Healthcare is a paradox in more ways than one. Life-changing breakthroughs come at a rapid pace while practical application of the same happens extremely slowly. The industry does not have the forces which have disrupted other industries like media, retail, and travel. Patients or customers of this industry know better than the most. Healthcare technology is now far from being user-friendly. Change, however, is swiftly coming to healthcare. This change will benefit not only patients and pharmaceutical companies but also insurers and medical device makers. Most of the benefits will go to those investors who figure out what exactly the changes will be and take the necessary preparations to tackle it.
The opportunity is so large that major companies from outside the healthcare industry are trying to profit from it. Three companies- Amazon, Berkshire Hathaway, and JPMorgan Chase- made headlines during January when they announced plans to create a company which will deliver healthcare to own employees in new and novel ways. Amazon is reputed to increase its newly set up medical supplies business. It has already acquired wholesale distribution licenses in a number of US states. Other non-traditional players in the healthcare industry include Samsung, Apple, and Tencent.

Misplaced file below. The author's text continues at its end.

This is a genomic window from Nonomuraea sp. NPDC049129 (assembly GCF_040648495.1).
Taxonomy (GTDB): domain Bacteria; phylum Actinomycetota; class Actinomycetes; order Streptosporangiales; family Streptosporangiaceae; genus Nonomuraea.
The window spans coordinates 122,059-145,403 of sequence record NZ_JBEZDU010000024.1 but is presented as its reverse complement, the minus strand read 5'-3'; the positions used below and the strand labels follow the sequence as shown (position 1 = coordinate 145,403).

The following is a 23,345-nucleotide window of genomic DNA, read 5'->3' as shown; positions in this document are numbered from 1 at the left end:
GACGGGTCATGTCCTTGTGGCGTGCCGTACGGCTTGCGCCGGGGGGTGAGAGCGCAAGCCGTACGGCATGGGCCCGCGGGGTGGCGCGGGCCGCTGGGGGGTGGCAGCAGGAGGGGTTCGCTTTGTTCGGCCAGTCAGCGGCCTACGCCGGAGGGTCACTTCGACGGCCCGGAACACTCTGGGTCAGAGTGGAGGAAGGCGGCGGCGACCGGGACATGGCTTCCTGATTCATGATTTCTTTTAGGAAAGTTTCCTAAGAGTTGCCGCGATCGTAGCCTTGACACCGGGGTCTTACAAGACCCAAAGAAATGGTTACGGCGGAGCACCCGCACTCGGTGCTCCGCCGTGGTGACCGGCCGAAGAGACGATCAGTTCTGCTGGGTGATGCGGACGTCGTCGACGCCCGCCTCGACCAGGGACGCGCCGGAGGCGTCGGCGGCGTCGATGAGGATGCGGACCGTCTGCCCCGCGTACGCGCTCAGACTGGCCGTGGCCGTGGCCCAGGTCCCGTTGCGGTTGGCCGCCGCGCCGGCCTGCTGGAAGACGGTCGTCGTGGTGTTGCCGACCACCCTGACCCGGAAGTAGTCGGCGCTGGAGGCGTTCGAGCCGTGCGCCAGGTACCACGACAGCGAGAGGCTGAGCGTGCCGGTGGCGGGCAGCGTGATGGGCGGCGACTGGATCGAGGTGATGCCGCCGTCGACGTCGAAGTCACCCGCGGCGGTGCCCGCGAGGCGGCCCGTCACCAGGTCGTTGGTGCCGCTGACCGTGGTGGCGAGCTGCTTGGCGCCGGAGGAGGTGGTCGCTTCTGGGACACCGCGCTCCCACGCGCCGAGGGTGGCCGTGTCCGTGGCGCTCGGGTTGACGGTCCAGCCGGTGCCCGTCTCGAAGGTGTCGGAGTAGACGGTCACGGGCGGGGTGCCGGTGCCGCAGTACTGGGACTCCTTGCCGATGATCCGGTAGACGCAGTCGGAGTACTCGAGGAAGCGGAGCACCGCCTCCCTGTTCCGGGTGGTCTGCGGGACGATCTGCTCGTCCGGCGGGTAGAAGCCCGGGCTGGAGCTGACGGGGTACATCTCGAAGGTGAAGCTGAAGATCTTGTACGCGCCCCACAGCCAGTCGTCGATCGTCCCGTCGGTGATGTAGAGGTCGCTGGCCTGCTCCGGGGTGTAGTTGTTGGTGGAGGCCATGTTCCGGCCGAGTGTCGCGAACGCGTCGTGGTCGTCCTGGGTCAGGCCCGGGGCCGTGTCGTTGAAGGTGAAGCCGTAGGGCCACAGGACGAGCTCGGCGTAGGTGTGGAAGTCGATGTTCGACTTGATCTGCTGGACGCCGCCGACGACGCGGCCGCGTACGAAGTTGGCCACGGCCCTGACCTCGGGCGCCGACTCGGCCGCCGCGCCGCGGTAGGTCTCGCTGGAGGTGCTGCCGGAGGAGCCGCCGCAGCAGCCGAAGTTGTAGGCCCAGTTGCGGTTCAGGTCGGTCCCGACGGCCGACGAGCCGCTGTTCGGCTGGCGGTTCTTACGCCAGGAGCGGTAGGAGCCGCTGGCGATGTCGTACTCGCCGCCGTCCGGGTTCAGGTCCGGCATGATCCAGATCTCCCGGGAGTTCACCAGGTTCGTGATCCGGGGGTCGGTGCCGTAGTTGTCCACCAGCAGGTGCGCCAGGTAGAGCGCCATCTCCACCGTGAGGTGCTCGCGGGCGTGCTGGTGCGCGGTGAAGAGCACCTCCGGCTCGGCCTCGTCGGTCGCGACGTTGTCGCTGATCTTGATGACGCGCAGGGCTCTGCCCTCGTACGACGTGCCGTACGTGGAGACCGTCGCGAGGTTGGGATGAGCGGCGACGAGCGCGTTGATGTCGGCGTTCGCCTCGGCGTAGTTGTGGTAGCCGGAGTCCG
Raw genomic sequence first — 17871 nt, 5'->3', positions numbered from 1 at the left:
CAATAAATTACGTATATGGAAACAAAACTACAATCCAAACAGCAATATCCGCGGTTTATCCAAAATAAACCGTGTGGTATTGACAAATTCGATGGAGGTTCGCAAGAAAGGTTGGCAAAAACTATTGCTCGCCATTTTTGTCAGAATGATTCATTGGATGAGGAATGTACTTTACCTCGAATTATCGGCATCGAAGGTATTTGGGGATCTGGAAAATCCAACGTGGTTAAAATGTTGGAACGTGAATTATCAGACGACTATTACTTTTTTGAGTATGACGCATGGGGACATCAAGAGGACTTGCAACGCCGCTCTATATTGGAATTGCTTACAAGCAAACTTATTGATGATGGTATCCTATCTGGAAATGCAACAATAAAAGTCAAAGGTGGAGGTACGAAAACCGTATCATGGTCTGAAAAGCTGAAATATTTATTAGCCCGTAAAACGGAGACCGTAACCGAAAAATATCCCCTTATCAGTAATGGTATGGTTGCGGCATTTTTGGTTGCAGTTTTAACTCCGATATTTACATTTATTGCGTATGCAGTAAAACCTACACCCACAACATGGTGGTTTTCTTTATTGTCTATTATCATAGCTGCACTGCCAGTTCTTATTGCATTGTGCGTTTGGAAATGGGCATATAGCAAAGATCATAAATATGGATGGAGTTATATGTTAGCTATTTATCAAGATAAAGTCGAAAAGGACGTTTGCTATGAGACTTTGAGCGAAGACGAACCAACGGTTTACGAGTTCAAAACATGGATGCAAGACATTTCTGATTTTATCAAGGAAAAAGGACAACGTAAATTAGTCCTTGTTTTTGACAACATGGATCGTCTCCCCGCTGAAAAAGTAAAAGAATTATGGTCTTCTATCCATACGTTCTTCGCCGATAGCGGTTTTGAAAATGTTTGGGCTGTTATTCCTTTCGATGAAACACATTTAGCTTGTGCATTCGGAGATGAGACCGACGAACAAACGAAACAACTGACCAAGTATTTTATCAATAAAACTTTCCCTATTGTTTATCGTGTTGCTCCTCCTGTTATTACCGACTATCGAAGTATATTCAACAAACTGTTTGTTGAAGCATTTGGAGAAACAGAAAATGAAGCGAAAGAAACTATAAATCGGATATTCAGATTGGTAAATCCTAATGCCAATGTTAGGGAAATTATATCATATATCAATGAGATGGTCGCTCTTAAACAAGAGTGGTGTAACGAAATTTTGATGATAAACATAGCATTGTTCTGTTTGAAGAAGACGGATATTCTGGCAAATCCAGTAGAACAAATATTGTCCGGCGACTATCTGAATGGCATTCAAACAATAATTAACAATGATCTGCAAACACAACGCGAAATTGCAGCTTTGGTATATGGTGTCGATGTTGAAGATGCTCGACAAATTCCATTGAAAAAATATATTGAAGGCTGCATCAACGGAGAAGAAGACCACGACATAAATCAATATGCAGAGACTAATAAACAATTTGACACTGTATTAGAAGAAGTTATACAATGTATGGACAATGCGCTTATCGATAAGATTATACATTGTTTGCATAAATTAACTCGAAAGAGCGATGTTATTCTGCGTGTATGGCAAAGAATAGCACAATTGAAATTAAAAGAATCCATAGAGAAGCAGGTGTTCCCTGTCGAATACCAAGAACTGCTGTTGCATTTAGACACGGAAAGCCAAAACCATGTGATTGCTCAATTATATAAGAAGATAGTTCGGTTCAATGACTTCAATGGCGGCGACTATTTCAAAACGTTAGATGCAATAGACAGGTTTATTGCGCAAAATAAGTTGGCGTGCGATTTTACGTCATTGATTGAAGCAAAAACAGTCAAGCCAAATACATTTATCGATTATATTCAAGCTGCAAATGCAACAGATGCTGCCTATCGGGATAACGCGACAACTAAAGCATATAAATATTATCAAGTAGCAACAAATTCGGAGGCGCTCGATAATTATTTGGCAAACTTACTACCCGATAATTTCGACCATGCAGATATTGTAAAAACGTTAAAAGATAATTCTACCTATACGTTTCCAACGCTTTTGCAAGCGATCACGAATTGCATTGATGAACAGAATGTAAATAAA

Investors can learn a lot from the disruptive potential of these players from the non-healthcare industry. Private equity has carefully tread in. The PE funds carefully assess the technological expertise and scale which such companies can import in when they challenge the already entrenched competition in diverse areas like insurance, retail clinics, and pharma distribution. All research is tempered with skepticism, remembering how time-consuming and challenging it is to disrupt a fragmented, complex, and well-regulated industry as healthcare. The PE funds sense opportunities to sell the healthcare assets to the non-healthcare companies as these firms want to develop a presence in the industry. Premium companies are those which are category leaders in the critical market segments.
The rationale for these PE fund activity is that these funds know category leaders can invest in and also benefit from their industry's digital technology adoption. Healthcare companies, as a partial response to outsider pressure, are now using tools like smart devices, advanced analytics, and machine learning. For investors, they can select between healthcare IT and MedTech companies which supply the systems and devices which make possible digitized care. Consolidation opportunities are also present. Small companies can be gobbled up by bigger ones.